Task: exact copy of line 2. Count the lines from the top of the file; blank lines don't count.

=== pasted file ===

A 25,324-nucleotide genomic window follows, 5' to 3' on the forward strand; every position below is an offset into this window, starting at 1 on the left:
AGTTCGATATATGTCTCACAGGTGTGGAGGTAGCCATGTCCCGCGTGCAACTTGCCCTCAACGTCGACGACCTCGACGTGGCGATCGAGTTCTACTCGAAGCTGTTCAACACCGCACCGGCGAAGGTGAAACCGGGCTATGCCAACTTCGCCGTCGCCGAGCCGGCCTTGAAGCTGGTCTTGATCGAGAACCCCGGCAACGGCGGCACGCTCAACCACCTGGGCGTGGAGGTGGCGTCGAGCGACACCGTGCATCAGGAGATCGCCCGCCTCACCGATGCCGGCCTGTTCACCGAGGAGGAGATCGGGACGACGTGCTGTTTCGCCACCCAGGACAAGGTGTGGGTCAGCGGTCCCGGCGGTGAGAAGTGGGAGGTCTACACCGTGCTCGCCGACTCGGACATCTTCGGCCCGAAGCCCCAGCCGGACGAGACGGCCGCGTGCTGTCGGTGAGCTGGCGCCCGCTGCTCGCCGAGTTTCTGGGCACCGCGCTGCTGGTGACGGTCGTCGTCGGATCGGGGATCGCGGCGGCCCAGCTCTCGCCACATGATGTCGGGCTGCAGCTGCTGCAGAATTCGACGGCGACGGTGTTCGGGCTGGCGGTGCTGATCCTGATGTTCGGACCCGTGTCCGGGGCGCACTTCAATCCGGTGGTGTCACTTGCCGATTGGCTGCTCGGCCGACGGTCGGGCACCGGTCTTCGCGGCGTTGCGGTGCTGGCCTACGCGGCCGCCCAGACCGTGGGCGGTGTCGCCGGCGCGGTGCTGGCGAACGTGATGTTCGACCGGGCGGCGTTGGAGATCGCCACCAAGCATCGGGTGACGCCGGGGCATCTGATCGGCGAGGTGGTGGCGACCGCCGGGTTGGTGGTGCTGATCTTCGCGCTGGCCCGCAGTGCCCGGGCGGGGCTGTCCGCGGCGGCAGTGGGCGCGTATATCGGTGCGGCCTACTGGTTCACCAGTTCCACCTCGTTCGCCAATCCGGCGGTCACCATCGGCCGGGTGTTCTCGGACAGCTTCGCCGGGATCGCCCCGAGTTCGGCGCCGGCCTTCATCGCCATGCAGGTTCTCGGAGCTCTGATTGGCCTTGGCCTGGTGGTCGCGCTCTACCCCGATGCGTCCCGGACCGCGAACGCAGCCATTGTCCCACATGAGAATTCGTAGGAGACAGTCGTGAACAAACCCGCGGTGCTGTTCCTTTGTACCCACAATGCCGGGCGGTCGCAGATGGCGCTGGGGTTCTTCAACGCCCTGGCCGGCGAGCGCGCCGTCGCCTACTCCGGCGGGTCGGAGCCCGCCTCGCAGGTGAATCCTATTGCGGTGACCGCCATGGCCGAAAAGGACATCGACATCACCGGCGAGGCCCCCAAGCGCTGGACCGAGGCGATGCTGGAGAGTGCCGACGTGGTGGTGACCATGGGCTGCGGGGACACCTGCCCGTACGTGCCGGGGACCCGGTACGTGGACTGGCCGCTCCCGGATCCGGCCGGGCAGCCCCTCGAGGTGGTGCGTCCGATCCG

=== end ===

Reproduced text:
AGTTCGATATATGTCTCACAGGTGTGGAGGTAGCCATGTCCCGCGTGCAACTTGCCCTCAACGTCGACGACCTCGACGTGGCGATCGAGTTCTACTCGAAGCTGTTCAACACCGCACCGGCGAAGGTGAAACCGGGCTATGCCAACTTCGCCGTCGCCGAGCCGGCCTTGAAGCTGGTCTTGATCGAGAACCCCGGCAACGGCGGCACGCTCAACCACCTGGGCGTGGAGGTGGCGTCGAGCGACACCGTGCATCAGGAGATCGCCCGCCTCACCGATGCCGGCCTGTTCACCGAGGAGGAGATCGGGACGACGTGCTGTTTCGCCACCCAGGACAAGGTGTGGGTCAGCGGTCCCGGCGGTGAGAAGTGGGAGGTCTACACCGTGCTCGCCGACTCGGACATCTTCGGCCCGAAGCCCCAGCCGGACGAGACGGCCGCGTGCTGTCGGTGAGCTGGCGCCCGCTGCTCGCCGAGTTTCTGGGCACCGCGCTGCTGGTGACGGTCGTCGTCGGATCGGGGATCGCGGCGGCCCAGCTCTCGCCACATGATGTCGGGCTGCAGCTGCTGCAGAATTCGACGGCGACGGTGTTCGGGCTGGCGGTGCTGATCCTGATGTTCGGACCCGTGTCCGGGGCGCACTTCAATCCGGTGGTGTCACTTGCCGATTGGCTGCTCGGCCGACGGTCGGGCACCGGTCTTCGCGGCGTTGCGGTGCTGGCCTACGCGGCCGCCCAGACCGTGGGCGGTGTCGCCGGCGCGGTGCTGGCGAACGTGATGTTCGACCGGGCGGCGTTGGAGATCGCCACCAAGCATCGGGTGACGCCGGGGCATCTGATCGGCGAGGTGGTGGCGACCGCCGGGTTGGTGGTGCTGATCTTCGCGCTGGCCCGCAGTGCCCGGGCGGGGCTGTCCGCGGCGGCAGTGGGCGCGTATATCGGTGCGGCCTACTGGTTCACCAGTTCCACCTCGTTCGCCAATCCGGCGGTCACCATCGGCCGGGTGTTCTCGGACAGCTTCGCCGGGATCGCCCCGAGTTCGGCGCCGGCCTTCATCGCCATGCAGGTTCTCGGAGCTCTGATTGGCCTTGGCCTGGTGGTCGCGCTCTACCCCGATGCGTCCCGGACCGCGAACGCAGCCATTGTCCCACATGAGAATTCGTAGGAGACAGTCGTGAACAAACCCGCGGTGCTGTTCCTTTGTACCCACAATGCCGGGCGGTCGCAGATGGCGCTGGGGTTCTTCAACGCCCTGGCCGGCGAGCGCGCCGTCGCCTACTCCGGCGGGTCGGAGCCCGCCTCGCAGGTGAATCCTATTGCGGTGACCGCCATGGCCGAAAAGGACATCGACATCACCGGCGAGGCCCCCAAGCGCTGGACCGAGGCGATGCTGGAGAGTGCCGACGTGGTGGTGACCATGGGCTGCGGGGACACCTGCCCGTACGTGCCGGGGACCCGGTACGTGGACTGGCCGCTCCCGGATCCGGCCGGGCAGCCCCTCGAGGTGGTGCGTCCGATCCG